John Muir-Yosemite California State Quarter
Why Mint Muir?
by Harold Wood
Sierra Club John Muir Education Committee
There are three crucial reasons I and other John Muir enthusiasts advocated the John Muir - Yosemite coin to be adopted as the California State Quarter: (1) concern for the future, (2) educational value, and (3) relevance.
Concern for the Future
We believe that of all the designs, the John Muir / Yosemite design has the greatest value and relevance to Californians to not only celebrate California history but to contemplate the future. In this design, when Muir looks at Yosemite he sees California's future, in a most profound way. Muir's vision of preserving our natural resources is integral to what the future requires. John Muir understood and communicated the crucial ecological principle that "everything is hitched to everything else." This is an insight that in many ways can be said to be one of California's great gifts to the world, as recognized by the California Historical Society when they voted John Muir "the Greatest Californian" in 1976.
Each year, Yosemite is the number one tourist destination for 4 million domestic and foreign visitors for a reason: it is emblematic of the state's natural beauty and it is the crown jewel of the entire U.S. National Park System. It is the one place in our State that, unlike human structures, is permanent, universally loved by both northern and southern Californians, and representative of the beauty of California's natural landscape. Human-made structures, even those as well known as the Golden Gate Bridge or the Hollywood Sign, pale in significance. Yosemite is the supreme and ultimate California lodestar that is internationally revered and will still be here long after currently-popular man-made icons are gone.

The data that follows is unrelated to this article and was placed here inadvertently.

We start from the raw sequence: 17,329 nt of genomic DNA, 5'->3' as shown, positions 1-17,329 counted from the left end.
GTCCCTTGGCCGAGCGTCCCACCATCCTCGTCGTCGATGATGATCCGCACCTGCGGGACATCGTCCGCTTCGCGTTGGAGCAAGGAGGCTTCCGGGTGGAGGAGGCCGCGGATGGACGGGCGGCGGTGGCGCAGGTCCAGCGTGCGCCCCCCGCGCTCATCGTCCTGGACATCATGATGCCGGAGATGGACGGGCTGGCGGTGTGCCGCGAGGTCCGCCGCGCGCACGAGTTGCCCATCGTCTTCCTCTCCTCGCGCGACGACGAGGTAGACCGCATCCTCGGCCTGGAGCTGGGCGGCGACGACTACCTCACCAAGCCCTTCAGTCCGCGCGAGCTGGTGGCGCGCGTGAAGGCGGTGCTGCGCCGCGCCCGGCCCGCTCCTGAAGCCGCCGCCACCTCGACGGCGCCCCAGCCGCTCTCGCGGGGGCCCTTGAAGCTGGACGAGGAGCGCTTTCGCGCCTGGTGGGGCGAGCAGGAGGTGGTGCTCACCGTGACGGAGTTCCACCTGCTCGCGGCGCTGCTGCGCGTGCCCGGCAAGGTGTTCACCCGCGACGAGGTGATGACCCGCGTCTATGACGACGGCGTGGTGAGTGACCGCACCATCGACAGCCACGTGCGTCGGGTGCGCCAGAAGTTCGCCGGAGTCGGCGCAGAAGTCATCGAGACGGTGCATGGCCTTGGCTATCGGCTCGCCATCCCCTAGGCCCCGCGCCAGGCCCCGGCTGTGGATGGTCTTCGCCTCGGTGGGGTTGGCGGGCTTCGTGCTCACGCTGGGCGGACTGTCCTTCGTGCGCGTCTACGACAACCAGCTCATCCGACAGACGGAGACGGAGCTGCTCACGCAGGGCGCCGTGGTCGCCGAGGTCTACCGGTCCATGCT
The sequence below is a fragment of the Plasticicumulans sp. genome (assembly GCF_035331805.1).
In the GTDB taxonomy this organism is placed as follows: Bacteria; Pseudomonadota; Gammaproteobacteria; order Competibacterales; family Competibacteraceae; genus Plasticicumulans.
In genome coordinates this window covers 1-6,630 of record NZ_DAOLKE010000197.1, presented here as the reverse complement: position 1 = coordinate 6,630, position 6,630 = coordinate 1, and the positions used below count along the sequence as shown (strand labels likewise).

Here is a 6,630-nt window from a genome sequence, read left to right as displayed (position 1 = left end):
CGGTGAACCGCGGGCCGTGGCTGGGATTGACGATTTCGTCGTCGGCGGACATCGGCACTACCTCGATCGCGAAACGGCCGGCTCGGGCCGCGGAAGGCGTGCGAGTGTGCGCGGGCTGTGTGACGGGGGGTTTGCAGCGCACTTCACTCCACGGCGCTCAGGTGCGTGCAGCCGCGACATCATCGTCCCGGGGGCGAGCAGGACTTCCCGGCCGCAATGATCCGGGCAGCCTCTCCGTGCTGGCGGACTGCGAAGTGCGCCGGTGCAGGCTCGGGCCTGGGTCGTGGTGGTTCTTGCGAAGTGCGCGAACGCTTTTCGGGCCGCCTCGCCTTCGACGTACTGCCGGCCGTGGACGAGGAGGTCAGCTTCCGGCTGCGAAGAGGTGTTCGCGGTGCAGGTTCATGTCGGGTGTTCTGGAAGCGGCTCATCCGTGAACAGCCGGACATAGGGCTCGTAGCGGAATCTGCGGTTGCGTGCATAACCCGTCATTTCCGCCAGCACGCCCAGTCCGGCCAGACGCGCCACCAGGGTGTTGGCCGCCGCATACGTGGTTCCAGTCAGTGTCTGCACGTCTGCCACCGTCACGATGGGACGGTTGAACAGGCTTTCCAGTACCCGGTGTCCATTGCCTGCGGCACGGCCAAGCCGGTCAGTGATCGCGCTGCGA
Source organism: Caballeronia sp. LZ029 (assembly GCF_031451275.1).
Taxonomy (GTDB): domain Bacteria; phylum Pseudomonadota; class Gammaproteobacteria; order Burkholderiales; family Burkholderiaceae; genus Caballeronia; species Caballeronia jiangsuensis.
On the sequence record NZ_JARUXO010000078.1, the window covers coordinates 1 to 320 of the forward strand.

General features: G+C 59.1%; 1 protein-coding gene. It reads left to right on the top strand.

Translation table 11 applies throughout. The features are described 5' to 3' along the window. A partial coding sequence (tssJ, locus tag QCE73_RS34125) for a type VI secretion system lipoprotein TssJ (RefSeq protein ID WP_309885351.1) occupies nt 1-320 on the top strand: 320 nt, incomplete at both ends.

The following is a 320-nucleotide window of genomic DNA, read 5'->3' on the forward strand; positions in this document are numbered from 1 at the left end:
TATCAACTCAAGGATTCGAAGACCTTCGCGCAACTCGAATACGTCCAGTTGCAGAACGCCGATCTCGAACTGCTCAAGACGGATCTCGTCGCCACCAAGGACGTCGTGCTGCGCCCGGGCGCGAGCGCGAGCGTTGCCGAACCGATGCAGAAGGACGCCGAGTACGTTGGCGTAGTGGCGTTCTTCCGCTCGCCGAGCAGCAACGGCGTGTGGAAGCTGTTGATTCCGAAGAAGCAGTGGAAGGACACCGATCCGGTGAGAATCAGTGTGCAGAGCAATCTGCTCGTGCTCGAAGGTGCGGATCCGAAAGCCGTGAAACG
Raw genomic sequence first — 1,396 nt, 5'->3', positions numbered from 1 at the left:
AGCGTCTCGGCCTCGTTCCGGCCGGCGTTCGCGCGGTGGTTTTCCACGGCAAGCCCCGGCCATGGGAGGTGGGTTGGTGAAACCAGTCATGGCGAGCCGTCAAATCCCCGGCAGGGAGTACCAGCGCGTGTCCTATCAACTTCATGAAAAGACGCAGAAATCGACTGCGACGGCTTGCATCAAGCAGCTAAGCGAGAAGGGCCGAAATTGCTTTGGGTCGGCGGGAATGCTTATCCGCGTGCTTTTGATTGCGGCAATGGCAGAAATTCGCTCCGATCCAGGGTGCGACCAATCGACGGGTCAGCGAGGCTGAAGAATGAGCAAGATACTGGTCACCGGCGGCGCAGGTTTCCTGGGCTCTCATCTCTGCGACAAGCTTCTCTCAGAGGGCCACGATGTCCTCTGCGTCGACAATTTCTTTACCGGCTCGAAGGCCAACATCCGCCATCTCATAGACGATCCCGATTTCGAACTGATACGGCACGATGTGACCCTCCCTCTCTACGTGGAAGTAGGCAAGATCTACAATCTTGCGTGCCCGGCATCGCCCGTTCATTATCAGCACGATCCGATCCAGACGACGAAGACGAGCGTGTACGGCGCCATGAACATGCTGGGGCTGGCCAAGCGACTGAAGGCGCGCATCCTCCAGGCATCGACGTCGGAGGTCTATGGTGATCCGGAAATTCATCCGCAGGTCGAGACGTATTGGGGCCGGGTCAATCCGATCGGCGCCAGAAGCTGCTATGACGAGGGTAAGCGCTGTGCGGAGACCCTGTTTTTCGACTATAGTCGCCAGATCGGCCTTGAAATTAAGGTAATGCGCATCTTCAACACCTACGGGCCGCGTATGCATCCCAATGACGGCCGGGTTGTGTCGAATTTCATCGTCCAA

The United States Mint has stressed the importance of developing educational materials about how the 50 State Quarters® Program honors America's union. The United States Mint is working with educational organizations to develop educational materials and an interactive Web site that will enable educators to bring to their classrooms the rich history of the Mint and how the 50 State Quarters® Program honors America's union. The one quarter design with the most educational value, incorporating not only history, but the environmental concerns which are so important to the California lifestyle, is the John Muir-Yosemite coin design. John Muir Day is recognized in the California Education Code, and the Governor proclaims John Muir Day every year on his birthday, April 21. This connection between California education law and the potential for U.S. Mint educational curricula is particularly significant. Muir’s life opens the path to learning about California’s rich natural resources and geography in a most substantial way.
The Yosemite-John Muir Quarter provides an excellent opportunity for increasing the public appreciation for John Muir and his vision for the future. John Muir's writings are inspiring reading in this era of focus on reading and school reform. As an immigrant to California, Muir provides a role-model to the many immigrant children in California classrooms today.
Muir is the one person from our state history whose story captures people’s imagination as someone who is still relevant today. All his books are still in print, 90 years after his death! John Muir is not just an environmental icon - he is an inspirational person for anyone who wants to "make a difference" in the world. John Muir’s vision is at once a scientific and a poetic voice for preservation of the natural environment. John Muir's life teaches that everyone can make a positive difference in the world, especially through the combined power of scientific understanding and the written word. John Muir was a model citizen, who helped to make the world a better place by learning the power of a persuasive pen.
As Garrett Burke, this coin’s designer, says, "What Muir stood for is really what all Americans, and all citizens of the planet, should stand for: Making a difference and living in balance with nature and just realizing that we're only on this planet for a very short time and that what we do every day counts."
John Muir's vision for a better world is still sorely needed.
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